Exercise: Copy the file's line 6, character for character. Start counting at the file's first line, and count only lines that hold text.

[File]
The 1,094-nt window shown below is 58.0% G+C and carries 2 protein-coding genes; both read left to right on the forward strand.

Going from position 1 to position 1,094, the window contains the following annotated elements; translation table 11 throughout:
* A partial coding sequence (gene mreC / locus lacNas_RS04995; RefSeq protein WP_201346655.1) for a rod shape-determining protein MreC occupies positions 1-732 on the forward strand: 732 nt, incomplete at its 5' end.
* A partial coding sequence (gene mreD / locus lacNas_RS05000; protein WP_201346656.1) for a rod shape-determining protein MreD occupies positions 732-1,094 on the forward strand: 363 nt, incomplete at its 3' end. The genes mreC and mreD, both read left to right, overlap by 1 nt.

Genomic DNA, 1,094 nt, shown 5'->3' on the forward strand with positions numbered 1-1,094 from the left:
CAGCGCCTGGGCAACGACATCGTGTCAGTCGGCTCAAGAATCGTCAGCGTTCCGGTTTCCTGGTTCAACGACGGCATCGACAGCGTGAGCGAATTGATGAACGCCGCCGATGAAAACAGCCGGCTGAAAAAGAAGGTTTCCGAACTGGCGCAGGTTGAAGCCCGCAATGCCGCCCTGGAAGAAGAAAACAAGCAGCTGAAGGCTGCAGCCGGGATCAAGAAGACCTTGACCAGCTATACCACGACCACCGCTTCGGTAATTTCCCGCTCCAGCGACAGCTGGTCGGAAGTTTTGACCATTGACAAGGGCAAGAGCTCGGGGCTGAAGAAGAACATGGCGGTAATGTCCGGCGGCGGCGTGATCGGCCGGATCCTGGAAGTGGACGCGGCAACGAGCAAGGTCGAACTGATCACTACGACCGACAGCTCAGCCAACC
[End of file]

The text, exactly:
CAGCGCCTGGGCAACGACATCGTGTCAGTCGGCTCAAGAATCGTCAGCGTTCCGGTTTCCTGGTTCAACGACGGCATCGACAGCGTGAGCGAATTGATGAACGCCGCCGATGAAAACAGCCGGCTGAAAAAGAAGGTTTCCGAACTGGCGCAGGTTGAAGCCCGCAATGCCGCCCTGGAAGAAGAAAACAAGCAGCTGAAGGCTGCAGCCGGGATCAAGAAGACCTTGACCAGCTATACCACGACCACCGCTTCGGTAATTTCCCGCTCCAGCGACAGCTGGTCGGAAGTTTTGACCATTGACAAGGGCAAGAGCTCGGGGCTGAAGAAGAACATGGCGGTAATGTCCGGCGGCGGCGTGATCGGCCGGATCCTGGAAGTGGACGCGGCAACGAGCAAGGTCGAACTGATCACTACGACCGACAGCTCAGCCAACC